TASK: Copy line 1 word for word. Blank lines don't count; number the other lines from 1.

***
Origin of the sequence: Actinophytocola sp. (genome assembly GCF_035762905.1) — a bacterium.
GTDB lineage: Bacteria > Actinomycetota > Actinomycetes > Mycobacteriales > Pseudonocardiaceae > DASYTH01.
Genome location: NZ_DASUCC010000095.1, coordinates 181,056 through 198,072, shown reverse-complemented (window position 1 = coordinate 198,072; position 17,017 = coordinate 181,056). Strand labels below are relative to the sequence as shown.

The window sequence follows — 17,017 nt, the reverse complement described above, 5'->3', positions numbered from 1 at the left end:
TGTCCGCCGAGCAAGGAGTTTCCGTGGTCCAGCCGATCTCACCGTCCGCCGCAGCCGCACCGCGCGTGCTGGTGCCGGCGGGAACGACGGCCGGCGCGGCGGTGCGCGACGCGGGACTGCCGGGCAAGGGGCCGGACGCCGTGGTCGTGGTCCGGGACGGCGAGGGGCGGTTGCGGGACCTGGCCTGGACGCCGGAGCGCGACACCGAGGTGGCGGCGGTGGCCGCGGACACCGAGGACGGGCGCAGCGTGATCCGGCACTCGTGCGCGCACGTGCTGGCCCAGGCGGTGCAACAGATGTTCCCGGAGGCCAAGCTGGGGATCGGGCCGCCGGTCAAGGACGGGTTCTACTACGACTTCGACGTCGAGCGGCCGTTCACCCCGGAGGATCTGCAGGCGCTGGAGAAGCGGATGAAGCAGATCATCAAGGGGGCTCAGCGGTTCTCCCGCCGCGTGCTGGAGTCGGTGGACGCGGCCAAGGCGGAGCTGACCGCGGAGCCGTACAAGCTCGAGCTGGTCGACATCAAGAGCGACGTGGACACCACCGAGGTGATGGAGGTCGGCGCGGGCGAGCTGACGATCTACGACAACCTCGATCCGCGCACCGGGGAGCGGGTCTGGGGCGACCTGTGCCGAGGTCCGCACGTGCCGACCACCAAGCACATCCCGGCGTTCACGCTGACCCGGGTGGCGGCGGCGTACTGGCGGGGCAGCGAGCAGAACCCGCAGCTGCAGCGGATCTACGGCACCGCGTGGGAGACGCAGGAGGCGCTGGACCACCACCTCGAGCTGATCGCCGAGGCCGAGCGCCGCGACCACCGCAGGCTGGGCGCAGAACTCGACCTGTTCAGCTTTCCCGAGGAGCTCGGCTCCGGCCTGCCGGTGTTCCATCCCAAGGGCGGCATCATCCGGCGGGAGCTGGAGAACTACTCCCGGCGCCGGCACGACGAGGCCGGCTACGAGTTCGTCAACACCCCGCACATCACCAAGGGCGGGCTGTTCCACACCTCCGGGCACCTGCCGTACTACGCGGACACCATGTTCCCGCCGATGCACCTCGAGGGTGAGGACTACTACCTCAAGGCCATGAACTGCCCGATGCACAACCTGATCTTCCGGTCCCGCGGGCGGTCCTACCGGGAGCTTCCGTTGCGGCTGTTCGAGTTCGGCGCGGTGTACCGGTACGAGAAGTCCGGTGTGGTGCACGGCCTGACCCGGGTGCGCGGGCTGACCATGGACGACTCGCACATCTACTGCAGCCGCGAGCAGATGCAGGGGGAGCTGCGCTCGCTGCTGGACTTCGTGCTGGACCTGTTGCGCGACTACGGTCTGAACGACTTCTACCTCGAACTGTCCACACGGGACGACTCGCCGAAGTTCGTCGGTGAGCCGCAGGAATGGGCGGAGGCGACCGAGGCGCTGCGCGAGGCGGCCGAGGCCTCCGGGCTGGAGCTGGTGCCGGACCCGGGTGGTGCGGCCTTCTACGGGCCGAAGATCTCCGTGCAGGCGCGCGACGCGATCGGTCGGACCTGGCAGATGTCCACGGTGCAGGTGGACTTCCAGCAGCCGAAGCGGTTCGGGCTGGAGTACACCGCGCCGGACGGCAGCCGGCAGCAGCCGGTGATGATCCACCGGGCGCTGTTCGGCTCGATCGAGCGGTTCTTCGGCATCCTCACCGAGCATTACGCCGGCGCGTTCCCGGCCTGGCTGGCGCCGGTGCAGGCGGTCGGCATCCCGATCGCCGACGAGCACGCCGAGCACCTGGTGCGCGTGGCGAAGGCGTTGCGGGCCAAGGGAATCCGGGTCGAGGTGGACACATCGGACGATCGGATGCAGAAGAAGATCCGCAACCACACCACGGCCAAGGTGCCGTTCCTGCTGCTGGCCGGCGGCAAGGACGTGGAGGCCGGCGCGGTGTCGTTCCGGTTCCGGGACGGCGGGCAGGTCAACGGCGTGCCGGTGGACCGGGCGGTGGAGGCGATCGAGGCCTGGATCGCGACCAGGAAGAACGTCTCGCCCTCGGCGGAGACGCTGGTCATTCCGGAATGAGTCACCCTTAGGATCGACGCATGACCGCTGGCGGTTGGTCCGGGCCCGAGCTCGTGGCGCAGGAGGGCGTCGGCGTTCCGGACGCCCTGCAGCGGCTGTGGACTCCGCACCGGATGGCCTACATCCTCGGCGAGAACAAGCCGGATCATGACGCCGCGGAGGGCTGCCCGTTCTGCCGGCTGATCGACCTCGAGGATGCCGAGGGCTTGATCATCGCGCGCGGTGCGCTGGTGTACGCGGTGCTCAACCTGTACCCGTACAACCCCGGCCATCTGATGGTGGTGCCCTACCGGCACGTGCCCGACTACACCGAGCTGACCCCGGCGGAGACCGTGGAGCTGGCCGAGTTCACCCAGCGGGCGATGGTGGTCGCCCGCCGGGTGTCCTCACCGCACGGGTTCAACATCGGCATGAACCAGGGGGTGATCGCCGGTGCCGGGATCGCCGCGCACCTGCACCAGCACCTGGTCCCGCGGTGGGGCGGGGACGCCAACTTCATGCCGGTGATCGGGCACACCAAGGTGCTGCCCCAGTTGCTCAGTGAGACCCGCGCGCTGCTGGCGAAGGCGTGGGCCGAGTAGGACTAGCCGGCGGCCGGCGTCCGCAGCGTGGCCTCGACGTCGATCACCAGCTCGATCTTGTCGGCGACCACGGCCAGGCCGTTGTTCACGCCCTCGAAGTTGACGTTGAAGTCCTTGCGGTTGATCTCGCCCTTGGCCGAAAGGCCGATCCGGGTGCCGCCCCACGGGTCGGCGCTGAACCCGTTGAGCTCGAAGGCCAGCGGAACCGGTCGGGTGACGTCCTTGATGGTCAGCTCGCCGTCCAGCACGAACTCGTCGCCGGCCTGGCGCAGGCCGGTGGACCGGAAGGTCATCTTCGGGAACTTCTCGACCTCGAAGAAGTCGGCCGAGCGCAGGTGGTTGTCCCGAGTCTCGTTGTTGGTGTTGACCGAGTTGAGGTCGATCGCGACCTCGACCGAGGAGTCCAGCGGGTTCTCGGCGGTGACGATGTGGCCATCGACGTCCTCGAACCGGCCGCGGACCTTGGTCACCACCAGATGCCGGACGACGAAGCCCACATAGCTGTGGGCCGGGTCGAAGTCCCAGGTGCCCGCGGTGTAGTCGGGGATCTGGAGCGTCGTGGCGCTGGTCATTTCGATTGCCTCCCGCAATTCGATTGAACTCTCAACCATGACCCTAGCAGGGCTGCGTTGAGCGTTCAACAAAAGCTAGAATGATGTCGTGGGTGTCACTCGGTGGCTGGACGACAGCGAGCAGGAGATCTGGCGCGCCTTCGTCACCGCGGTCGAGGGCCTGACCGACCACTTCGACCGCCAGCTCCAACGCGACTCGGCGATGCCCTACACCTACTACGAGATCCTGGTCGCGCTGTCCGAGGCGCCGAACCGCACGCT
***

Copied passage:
Origin of the sequence: Actinophytocola sp. (genome assembly GCF_035762905.1) — a bacterium.